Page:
Impulsive streamer discharges in atmospheric air for cleaning and decontamination

Research output: Chapter in Book/Report/Conference proceedingConference contribution book

1 Citation (Scopus)


It has been confirmed by a number of recent studies that non-Thermal plasma discharges have significant potential for decontamination of bacteria and oxidation of chemicals under atmospheric conditions [1], [2]. Based on this fact, practical applications of plasma discharges for air- and water-cleaning, and processing of chemical waste, are now being developed. There are several factors which lead to biological and chemical activity of plasma: in an intensive electric field, generation of chemically-Active species, including reactive oxygen species (ROS) and reactive nitrogen species (RNS), and UV photons. All of these factors can result in death of microorganisms and decomposition of chemical elements. The contributions of ROS and RNS to the plasma decontamination process are considered to be the most important factor [3]. Products such as ozone and hydroxyl radicals are highly oxidative, and they can inflict lethal damage on microorganisms. Different types of plasma discharges in air and different energisation levels could result in different production rates of ROS and RNS in atmospheric plasma, hence the decontamination and oxidation effectiveness of plasma discharges could be different. In the present study, the oxidation effects of impulsive streamer discharges across liquid/agar surfaces were investigated.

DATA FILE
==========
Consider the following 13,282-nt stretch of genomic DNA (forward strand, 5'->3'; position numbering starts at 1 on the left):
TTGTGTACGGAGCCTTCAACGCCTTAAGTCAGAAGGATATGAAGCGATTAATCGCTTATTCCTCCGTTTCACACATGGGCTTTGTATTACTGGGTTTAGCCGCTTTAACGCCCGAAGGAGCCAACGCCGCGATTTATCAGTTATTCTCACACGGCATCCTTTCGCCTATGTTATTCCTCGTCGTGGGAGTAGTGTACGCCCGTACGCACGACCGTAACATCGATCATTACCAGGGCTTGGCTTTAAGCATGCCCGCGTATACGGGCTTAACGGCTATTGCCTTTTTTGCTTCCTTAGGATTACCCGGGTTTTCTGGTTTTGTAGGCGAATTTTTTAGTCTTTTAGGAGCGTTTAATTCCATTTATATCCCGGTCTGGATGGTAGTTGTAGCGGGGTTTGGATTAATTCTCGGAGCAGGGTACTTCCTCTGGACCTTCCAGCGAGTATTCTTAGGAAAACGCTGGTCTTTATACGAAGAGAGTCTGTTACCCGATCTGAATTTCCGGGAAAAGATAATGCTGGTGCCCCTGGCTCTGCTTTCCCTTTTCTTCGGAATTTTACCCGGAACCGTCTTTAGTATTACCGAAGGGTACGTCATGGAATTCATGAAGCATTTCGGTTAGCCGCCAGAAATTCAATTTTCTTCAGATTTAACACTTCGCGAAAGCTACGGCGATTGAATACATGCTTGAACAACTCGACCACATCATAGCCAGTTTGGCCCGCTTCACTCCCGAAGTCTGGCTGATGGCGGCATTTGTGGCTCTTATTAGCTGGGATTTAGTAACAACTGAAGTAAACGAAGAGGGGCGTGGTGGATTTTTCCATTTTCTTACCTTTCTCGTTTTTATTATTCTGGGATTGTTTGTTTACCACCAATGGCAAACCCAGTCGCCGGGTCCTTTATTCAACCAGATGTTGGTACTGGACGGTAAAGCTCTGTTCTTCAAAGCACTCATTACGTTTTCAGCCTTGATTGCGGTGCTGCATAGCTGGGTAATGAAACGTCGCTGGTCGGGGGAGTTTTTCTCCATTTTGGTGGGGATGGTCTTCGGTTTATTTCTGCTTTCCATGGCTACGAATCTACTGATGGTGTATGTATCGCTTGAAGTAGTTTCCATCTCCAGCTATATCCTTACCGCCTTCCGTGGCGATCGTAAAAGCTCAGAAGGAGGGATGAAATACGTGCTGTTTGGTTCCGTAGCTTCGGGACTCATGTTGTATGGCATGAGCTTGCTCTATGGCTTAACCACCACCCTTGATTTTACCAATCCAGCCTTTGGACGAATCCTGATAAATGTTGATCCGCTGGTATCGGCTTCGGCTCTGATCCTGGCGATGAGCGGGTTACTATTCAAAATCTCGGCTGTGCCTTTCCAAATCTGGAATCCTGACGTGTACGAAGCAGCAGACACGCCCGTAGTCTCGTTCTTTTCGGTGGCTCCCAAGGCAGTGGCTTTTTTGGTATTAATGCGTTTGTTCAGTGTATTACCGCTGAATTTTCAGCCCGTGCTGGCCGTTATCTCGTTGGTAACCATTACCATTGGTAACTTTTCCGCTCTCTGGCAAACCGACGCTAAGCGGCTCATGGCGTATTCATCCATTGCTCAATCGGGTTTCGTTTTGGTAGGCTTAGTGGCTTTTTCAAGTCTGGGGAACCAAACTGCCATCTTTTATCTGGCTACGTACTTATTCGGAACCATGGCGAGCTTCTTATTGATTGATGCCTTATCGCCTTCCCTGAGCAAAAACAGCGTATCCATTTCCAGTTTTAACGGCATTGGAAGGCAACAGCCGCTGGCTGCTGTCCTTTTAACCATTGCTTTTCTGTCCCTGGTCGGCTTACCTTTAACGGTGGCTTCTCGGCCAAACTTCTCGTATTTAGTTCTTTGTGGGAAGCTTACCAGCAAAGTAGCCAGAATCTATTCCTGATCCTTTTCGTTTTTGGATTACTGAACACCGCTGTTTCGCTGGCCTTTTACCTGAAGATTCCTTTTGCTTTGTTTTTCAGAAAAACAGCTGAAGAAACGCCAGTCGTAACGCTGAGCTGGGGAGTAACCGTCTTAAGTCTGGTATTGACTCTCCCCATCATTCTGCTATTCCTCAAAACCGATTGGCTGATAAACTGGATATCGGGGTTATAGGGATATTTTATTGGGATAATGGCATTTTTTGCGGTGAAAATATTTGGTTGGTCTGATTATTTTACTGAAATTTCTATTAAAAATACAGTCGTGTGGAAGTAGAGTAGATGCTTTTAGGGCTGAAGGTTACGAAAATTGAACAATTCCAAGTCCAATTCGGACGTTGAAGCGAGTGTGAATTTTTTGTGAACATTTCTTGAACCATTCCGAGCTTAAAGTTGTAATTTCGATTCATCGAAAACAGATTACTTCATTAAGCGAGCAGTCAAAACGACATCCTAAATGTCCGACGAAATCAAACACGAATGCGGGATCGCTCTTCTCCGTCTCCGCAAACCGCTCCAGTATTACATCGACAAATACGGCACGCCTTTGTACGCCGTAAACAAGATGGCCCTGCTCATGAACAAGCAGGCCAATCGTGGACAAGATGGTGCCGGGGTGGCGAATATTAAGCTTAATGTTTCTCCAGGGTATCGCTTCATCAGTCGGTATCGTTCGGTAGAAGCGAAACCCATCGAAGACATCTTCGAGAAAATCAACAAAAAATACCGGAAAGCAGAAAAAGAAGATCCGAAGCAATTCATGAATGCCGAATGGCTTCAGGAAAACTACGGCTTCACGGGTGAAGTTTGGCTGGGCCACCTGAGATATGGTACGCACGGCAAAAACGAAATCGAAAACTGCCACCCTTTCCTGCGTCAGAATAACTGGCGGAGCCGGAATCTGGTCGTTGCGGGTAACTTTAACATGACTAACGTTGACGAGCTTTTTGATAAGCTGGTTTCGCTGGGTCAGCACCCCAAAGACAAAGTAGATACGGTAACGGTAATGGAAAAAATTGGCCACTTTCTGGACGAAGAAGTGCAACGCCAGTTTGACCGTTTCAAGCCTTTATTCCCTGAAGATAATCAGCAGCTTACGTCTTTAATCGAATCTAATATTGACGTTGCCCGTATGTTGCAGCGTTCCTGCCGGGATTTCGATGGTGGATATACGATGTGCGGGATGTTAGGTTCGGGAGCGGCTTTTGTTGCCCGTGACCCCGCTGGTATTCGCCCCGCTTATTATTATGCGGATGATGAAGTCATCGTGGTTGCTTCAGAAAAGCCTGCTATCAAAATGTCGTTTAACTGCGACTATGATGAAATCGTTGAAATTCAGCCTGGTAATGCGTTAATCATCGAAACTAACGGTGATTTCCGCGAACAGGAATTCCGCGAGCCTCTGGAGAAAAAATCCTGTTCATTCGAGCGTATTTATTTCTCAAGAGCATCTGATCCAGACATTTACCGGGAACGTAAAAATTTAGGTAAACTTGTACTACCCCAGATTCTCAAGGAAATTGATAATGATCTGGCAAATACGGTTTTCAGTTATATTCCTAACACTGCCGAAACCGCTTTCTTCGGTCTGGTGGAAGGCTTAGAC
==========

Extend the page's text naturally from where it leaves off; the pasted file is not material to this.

Original languageEnglish
Title of host publication2015 IEEE Pulsed Power Conference (PPC)
Place of PublicationPiscataway, NJ
Number of pages4
ISBN (Electronic)9781479984039
Publication statusPublished - 15 Oct 2015


  • biomedical monitoring
  • decontamination
  • discharges (electric)
  • gases
  • monitoring
  • oxidation
  • plasmas
  • air cleaners
  • atmospheric chemistry
  • chemical cleaning
  • chemical elements
  • chemical warfare
  • electric discharges
  • electric fields
  • microbiology
  • microorganisms
  • nitrogen plasma
  • plasma (human)
  • atmospheric conditions
  • atmospheric plasmas
  • chemical activities
  • non-thermal plasma discharges
  • reactive nitrogen species
  • reactive oxygen species
  • streamer discharges


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